Although it’s disparaged in some circles, “Assignment: Earth” remains one of my favorite episodes of the original “Star Trek” series.
Airing in March 1968 – the last episode of the second season of the classic show – “Assignment: Earth” was a “backdoor pilot,” industry parlance for an episode of a regular TV series that was intended to be a try-out for a spin-off series, an entirely different show.
The story follows the crew of the Enterprise as they – in rather blase manner – use the “slingshot” effect to travel back through time to 1968, a pivotal moment in world history. With the launch of an orbital nuclear weapons platform, the U.S. threatens to escalate the arms race.
Kirk, Spock and company don’t know about this particular wrinkle in time (heh), however. They just know that they have been waylaid by Gary Seven (Robert Lansing), ostensibly an Earth man who tells Kirk he’s been living on another planet his entire life and has been beamed back to his motherland to help the population avoid World War III.
Seven proceeds to escape from the Enterprise and beam down to the rocket launch site, with Kirk and Spock wondering if they should capture him or help him.
To investigate further, the two go down to 1968-era Earth, nattily dressed in sport coats and, for Spock, an ear-covering hat, and get mixed up in the goings-on. Lots of time-twisting hijinks ensue and we meet Roberta Lincoln (Teri Garr), the young woman working as secretary in the futuristic office from which Seven operates.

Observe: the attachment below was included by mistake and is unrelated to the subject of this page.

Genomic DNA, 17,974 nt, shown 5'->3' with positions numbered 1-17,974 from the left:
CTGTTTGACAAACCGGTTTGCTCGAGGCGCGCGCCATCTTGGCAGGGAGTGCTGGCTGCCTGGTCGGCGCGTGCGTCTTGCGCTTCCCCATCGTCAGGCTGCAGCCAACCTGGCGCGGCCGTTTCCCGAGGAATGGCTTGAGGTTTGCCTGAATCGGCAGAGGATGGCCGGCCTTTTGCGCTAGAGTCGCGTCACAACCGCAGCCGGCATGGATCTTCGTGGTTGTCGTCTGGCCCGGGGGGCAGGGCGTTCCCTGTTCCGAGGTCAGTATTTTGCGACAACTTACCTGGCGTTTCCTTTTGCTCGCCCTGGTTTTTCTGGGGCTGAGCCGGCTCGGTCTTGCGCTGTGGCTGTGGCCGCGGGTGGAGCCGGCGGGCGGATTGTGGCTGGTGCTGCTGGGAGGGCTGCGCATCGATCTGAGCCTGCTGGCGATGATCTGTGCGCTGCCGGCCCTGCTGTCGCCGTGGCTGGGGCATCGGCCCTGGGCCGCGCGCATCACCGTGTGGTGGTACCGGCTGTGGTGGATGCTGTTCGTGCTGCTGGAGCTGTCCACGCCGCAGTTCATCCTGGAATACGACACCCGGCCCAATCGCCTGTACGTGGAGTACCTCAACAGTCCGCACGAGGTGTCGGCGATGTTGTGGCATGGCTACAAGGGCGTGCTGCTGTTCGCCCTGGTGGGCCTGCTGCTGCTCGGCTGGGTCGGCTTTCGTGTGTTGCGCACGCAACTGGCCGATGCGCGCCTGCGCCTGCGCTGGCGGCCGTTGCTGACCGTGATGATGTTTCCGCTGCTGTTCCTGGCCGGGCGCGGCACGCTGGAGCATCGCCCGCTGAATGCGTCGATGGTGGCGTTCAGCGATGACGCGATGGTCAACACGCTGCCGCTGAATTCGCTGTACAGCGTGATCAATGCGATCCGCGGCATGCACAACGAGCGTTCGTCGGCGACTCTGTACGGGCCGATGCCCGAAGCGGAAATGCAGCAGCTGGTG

The episode builds to a tense climax as Seven tries to sabotage the rocket launch and throw just enough of a scare into the world without actually sparking war.
The episode ends with Kirk and Spock, looking smug, having done some research on Seven and Lincoln – they are from the future, after all – and predicting interesting adventures ahead for the team (including Seven’s shape-shifting cat/companion, Isis).
It was not to be, however. The series never materialized.
The characters turned up in a couple of “Star Trek” novels and comic books, but we never got to see the continuing adventures of Gary Seven. That’s too bad, too, because Lansing was such an interesting character actor. His grumpy, frowning demeanor would have made for an interesting, ahead-of-his-time presence on TV.
Some online criticism of the episode is that it seems dated – Teri Garr’s “mod” wardrobe and explanation of the hippie movement – or that it limits the amount of screen time for Kirk, Spock and others, particularly in the final episode of the second season. But I’m not sympathetic to those arguments. It was, after all, a pilot for a spin-off TV series. It’s done much more handily than in some series.
And it left me wanting more of Gary Seven and Roberta Lincoln.